As to the present contention of the Cuban Government that the matter is one which should be presented to the Cuban courts for decision, it would seem only necessary to observe that since in connection with the destruction of the road the Cuban authorities wholly ignored the requests of the Court, that the Order of Demolition be not carried out, the Cuban Government is now estopped to assert that the matter is one for judicial determination. Furthermore, the question as to the possibility of a remedy in the Cuban courts was considered by the claimant before redress was sought through diplomatic channels. At that time the claimant consulted an eminent Cuban attorney who, in an opinion given in 1924, stated:

“If claim of indemnity for losses and damages is brought against the State, before the ordinary Courts, the State would be absolved in the end, based on the fact that the Government had acted as a political entity and its acts are not open to contention in an ordinary suit.

. . . . . . . . . . . . . .

“From a juridical point of view Harrah faces a wall that has no entrance. Cuban laws give him no loop-hole through which to attain redress for his wrongs and only diplomatic action, based on the responsibility of the Government, would result successfully.”

The facts of the case seem to be so clear and are so well within the knowledge of, or readily ascertainable by, the Cuban authorities, that it is difficult for the Government of the United States to understand why in the circumstances the Cuban Government should not readily recognize that the claimant has suffered an injustice through the summary and apparently irregular action taken with respect to his property and take steps to repair the damage which has been done to him. It is not [Page 913] perceived why difficulty should be experienced by the Cuban authorities in arriving at an equitable adjustment of the claim which would relieve the two Governments of what promises to be a source of continued annoyance. As the matter now stands it is apparent that the two Governments are so far apart in their respective positions as to the fundamental elements of the case that no appreciable progress toward a clarification of the facts seems possible through a further exchange of communications. The Government of the United States would, therefore, urge that the matter is one properly to be submitted to an arbitral tribunal for decision in accordance with the principles of international law, justice and equity. Such a tribunal should, in the opinion of this Government, be composed of three Commissioners of outstanding ability and integrity, one selected by the Government of Cuba, one by the Government of the United States, and the third, who should be a national of neither country, by agreement between the two Governments. This procedure would seem to be the most practical course, unless the Cuban Government would be willing to designate someone to negotiate directly with counsel for the claimant as to the amount to be paid as a compromise settlement.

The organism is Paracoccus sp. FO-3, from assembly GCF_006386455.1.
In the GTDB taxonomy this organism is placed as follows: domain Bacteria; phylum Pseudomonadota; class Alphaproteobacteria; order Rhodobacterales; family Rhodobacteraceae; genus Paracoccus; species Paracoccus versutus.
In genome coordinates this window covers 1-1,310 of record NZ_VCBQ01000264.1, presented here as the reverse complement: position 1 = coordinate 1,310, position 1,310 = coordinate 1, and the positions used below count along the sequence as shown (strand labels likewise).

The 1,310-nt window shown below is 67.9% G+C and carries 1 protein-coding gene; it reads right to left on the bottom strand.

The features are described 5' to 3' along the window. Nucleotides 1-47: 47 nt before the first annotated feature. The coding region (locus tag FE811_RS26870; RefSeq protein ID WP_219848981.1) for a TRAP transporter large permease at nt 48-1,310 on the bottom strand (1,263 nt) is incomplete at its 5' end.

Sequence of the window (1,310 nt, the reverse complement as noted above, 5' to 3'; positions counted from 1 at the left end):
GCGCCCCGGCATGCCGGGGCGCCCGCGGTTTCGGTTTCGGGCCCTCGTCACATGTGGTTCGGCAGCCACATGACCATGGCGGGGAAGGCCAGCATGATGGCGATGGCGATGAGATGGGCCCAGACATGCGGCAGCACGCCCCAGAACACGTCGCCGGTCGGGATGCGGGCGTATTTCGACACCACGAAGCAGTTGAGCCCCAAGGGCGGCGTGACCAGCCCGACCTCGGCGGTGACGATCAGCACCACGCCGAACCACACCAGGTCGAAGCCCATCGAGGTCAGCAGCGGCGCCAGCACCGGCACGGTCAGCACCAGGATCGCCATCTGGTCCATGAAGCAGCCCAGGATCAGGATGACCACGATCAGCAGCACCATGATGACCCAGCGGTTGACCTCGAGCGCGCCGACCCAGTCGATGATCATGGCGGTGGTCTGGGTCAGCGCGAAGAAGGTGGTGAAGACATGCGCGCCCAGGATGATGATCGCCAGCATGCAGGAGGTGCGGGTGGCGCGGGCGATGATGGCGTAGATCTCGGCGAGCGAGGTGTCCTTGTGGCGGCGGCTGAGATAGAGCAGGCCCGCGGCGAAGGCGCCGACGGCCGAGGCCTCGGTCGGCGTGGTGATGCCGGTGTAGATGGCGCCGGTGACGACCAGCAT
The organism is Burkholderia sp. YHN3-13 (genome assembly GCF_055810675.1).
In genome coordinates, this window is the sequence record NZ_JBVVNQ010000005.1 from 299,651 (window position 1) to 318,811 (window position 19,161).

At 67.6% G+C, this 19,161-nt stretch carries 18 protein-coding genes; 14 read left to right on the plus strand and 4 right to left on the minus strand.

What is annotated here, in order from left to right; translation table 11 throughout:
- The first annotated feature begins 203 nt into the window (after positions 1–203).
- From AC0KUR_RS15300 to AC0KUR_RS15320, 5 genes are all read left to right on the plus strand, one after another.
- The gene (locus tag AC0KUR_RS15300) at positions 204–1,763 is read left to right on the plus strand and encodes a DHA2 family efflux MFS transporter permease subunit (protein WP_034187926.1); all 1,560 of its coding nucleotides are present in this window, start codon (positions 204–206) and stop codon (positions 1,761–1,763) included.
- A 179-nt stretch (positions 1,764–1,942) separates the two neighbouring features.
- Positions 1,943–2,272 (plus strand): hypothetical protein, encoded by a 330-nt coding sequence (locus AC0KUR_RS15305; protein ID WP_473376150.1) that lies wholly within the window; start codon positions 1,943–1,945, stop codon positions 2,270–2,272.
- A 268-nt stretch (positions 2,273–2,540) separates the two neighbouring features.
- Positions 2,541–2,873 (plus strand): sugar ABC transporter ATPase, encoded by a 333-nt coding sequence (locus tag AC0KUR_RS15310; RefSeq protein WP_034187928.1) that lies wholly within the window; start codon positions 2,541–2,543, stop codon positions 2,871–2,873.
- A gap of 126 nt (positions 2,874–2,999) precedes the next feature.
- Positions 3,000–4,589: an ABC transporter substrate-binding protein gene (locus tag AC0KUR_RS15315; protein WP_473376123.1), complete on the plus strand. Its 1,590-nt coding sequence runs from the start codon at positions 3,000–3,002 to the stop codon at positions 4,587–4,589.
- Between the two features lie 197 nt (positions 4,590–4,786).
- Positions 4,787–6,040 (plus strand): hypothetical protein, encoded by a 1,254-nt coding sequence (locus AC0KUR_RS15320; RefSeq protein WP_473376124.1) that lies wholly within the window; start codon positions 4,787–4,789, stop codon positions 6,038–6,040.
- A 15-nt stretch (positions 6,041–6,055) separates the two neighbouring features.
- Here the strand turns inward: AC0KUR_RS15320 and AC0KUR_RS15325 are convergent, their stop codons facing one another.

You are requested to take the matter up with the Cuban Government along the lines indicated above and to impress upon that Government the strong desire of the Government of the United States to see this case brought to an early and satisfactory conclusion, and its feeling that the procedure which has been suggested will readily appeal to the sense of fairness of the Cuban Government.

As to the arbitral tribunal, you may state orally that, while your Government has not, of course, considered the personnel of a tribunal, you have in mind as the national Commissioners such men as Dr. Bustamante and Mr. Hughes, and as the presiding Commissioner a man of the standing of Dr. Maúrtua of Peru, or Dr. Fernández of Brazil. It is, of course, not known whether any one of these gentlemen would be willing to serve.

For your information and possible use in connection with this instruction, the Department is enclosing a copy of a letter of May 3, 1928, from counsel for the claimant.27

I am [etc.]

Frank B. Kellogg